Can infrastructure get rusty after just 6 years?

Well, the answer is yes.  I finished ripping all my CDs, which was painful but now that it’s done IT’S DONE.  Then I ripped out the damn Escient Fireball and associated Sony CD Jukebox.  But now I realize I can’t hook my Media Center PC up to my infrastructure!  My 6 year old Yamaha AV Receiver doesn’t take an HDMI input, only analog video inputs!  My Dell Studio Slim 540S only outputs HDMI or DVI.  For video purposes I’m kind of screwed.  For audio purposes, which was my #1 goal, I can get a DVI to Component Video adapter cable (which may or may not actually work) just so I can use the TV as a monitor for the Dell.  But to get high enough quality to use the 540S for video (e.g., it has a Blu-Ray drive) I’ll need to buy a new home theater receiver!  On top of that, I’d hoped to be able to pipe the 540S’ video through the RF infrastructure of the house so that you could view the media center output from any TV (the fireball output both component video and RF at the same time).  That, along with the house-wide IR repeater system would allow control of the MC from any room in the house (as was done with the Fireball).  And as an added bonus, it would have allowed for slide shows or lower quality viewing of video from the MC on any TV.  It really looks like I’m going to have to upgrade just about the entire house, with the exception of the audio distribution system.  I can still use that to pump audio from the MC to any room.

This reminds me of how my friends and I used to joke about our audio equipment.  You could never replace just one component since the system would become unbalanced and you’d start to crave additional upgrades.  Purchase a better receiver and you’d soon want new speakers, and so on.  I’d certainly hoped to avoid that.  But I know I can’t.  For example, once I get Blu-Ray working I know we’ll have to upgrade at least one TV to support 1080P.  Sigh, some things never change.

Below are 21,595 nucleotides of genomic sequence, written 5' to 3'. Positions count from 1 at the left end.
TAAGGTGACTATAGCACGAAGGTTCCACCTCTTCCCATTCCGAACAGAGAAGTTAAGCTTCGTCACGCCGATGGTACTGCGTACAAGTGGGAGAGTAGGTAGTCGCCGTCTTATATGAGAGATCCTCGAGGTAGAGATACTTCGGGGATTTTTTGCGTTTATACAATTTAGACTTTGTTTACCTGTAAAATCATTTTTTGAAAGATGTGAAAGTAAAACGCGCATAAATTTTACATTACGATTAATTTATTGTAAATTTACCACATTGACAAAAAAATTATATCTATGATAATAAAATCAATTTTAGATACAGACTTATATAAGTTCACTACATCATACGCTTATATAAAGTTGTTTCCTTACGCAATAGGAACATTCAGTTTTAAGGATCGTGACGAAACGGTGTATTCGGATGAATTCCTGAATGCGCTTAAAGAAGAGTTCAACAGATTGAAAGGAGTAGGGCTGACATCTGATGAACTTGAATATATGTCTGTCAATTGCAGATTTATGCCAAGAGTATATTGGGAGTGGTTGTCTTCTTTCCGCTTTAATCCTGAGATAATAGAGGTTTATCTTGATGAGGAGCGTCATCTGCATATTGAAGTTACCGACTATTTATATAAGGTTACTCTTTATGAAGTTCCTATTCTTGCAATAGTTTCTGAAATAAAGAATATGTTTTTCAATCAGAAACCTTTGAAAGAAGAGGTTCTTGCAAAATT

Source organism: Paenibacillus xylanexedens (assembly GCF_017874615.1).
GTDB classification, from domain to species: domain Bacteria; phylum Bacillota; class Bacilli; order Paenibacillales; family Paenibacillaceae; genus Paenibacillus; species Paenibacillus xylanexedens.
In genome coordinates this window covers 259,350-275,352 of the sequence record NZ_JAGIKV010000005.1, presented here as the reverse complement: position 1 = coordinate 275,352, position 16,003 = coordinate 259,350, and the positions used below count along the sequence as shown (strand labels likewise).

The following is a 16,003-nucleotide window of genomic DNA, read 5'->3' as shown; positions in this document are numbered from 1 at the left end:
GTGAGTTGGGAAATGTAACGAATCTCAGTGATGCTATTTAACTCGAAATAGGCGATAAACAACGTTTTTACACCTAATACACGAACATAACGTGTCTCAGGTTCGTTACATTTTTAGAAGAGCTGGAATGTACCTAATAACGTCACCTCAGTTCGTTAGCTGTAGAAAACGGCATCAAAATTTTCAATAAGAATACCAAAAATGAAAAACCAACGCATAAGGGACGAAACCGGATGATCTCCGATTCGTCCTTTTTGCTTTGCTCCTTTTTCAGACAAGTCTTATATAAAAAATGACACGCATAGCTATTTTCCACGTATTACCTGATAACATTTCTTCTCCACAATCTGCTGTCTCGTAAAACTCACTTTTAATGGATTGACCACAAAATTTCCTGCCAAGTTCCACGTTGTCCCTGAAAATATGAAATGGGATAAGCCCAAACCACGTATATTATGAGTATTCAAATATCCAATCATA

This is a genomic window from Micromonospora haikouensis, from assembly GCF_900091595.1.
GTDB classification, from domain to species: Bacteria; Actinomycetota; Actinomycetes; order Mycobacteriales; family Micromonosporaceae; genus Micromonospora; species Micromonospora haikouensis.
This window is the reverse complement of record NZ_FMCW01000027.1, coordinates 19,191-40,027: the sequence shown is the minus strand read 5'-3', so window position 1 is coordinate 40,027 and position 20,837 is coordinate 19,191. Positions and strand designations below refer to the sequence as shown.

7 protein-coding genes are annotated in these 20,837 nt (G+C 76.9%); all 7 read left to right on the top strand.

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5 Responses to Can infrastructure get rusty after just 6 years?

  1. Mark says:

    No surprising that Yahama Receiver doesn’t support HDMI. I have a Denon AV Receiver from a few years ago, and it’s doesn’t support HDMI though it does support optical and other video feeds. You would think we’d learn after all these years, but no…

  2. Hal says:

    I think what amazes me is that there is no inexpensive HDMI->Component Video option. The ones I have found cost almost as much as buying a new AV receiver!

  3. Mark says:

    I just got a low-end ONKYO TX-SR507 ($350) that has 4 HDMI inputs. It also has optical and coaxial audio programmable inputs. The Onkyo is fed by the Verizon FiOS PVR and a Windows Media Center PC (AOpen MiniPC Duo MP45-BDR w/ Blu-ray). I have to say that HDMI really simplifies the cabling.

  4. Hal says:

    I need something with multi-zone capability, so I won’t be able to go as low-end as that. Darn. Time to start doing some research.

  5. Hal says:

    I take that back. Looks like the 507 does have zone 2 line out! The Yamaha competitor, the RX-V465 doesn’t have it. I’d have to go to the 665, which is a bit more $. More work to do…

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